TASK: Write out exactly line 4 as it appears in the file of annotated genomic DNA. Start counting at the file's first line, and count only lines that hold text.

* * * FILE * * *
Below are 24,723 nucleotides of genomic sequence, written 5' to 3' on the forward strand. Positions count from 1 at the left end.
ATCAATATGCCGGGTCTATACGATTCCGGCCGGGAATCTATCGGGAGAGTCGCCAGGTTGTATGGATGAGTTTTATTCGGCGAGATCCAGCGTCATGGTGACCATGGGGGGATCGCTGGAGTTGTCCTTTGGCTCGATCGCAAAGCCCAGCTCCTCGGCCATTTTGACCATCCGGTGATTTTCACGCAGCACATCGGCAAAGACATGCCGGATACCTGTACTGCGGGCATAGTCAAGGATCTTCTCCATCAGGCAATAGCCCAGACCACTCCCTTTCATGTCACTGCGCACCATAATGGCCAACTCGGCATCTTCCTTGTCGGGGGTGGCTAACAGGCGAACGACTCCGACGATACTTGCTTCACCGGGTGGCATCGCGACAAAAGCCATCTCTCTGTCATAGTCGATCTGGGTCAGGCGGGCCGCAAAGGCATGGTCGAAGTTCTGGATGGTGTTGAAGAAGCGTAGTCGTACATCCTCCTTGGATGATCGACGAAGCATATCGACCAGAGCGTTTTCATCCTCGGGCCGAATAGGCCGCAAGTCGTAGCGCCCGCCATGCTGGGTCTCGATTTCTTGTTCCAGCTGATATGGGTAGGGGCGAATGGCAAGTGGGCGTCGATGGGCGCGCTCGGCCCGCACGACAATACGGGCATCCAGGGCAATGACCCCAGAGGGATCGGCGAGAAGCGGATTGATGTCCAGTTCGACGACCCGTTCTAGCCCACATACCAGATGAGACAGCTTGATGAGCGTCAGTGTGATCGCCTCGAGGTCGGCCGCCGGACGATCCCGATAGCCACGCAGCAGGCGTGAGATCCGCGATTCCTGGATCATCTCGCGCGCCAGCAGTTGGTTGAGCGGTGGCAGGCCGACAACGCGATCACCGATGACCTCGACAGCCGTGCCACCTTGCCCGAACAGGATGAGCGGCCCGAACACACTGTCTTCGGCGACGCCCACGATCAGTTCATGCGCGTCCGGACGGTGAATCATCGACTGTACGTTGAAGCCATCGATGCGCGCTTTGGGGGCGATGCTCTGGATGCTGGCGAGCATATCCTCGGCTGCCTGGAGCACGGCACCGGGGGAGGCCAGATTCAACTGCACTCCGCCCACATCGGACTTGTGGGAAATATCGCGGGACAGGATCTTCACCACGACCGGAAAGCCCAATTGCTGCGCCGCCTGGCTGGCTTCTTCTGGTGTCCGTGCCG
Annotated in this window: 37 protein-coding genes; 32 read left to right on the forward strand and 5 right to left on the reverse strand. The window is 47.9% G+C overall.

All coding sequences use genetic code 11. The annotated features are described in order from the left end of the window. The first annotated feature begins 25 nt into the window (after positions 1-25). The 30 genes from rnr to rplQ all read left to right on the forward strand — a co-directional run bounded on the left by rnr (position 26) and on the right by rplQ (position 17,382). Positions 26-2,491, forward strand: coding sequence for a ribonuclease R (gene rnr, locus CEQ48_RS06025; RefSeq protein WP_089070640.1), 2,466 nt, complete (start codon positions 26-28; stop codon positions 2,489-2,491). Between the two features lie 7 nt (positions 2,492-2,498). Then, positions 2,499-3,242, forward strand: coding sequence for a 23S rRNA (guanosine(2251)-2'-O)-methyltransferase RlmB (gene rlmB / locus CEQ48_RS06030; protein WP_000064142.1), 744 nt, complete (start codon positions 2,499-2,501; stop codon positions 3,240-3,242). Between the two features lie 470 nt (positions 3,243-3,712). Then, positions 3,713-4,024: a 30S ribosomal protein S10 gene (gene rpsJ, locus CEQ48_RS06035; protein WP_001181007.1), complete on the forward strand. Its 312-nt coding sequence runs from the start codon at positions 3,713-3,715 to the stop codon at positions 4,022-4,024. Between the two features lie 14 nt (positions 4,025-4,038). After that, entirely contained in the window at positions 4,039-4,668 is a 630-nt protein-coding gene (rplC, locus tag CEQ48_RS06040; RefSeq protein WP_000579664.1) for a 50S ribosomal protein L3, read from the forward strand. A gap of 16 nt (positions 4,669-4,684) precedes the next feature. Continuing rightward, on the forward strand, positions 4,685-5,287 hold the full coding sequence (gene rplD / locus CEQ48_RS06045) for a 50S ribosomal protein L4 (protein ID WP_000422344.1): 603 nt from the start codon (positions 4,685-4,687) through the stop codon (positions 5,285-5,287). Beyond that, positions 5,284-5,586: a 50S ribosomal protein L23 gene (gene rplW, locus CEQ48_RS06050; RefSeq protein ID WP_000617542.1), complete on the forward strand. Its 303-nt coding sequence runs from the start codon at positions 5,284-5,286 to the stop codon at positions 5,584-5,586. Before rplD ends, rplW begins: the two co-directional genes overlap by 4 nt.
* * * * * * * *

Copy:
All coding sequences use genetic code 11. The annotated features are described in order from the left end of the window. The first annotated feature begins 25 nt into the window (after positions 1-25). The 30 genes from rnr to rplQ all read left to right on the forward strand — a co-directional run bounded on the left by rnr (position 26) and on the right by rplQ (position 17,382). Positions 26-2,491, forward strand: coding sequence for a ribonuclease R (gene rnr, locus CEQ48_RS06025; RefSeq protein WP_089070640.1), 2,466 nt, complete (start codon positions 26-28; stop codon positions 2,489-2,491). Between the two features lie 7 nt (positions 2,492-2,498). Then, positions 2,499-3,242, forward strand: coding sequence for a 23S rRNA (guanosine(2251)-2'-O)-methyltransferase RlmB (gene rlmB / locus CEQ48_RS06030; protein WP_000064142.1), 744 nt, complete (start codon positions 2,499-2,501; stop codon positions 3,240-3,242). Between the two features lie 470 nt (positions 3,243-3,712). Then, positions 3,713-4,024: a 30S ribosomal protein S10 gene (gene rpsJ, locus CEQ48_RS06035; protein WP_001181007.1), complete on the forward strand. Its 312-nt coding sequence runs from the start codon at positions 3,713-3,715 to the stop codon at positions 4,022-4,024. Between the two features lie 14 nt (positions 4,025-4,038). After that, entirely contained in the window at positions 4,039-4,668 is a 630-nt protein-coding gene (rplC, locus tag CEQ48_RS06040; RefSeq protein WP_000579664.1) for a 50S ribosomal protein L3, read from the forward strand. A gap of 16 nt (positions 4,669-4,684) precedes the next feature. Continuing rightward, on the forward strand, positions 4,685-5,287 hold the full coding sequence (gene rplD / locus CEQ48_RS06045) for a 50S ribosomal protein L4 (protein ID WP_000422344.1): 603 nt from the start codon (positions 4,685-4,687) through the stop codon (positions 5,285-5,287). Beyond that, positions 5,284-5,586: a 50S ribosomal protein L23 gene (gene rplW, locus CEQ48_RS06050; RefSeq protein ID WP_000617542.1), complete on the forward strand. Its 303-nt coding sequence runs from the start codon at positions 5,284-5,286 to the stop codon at positions 5,584-5,586. Before rplD ends, rplW begins: the two co-directional genes overlap by 4 nt.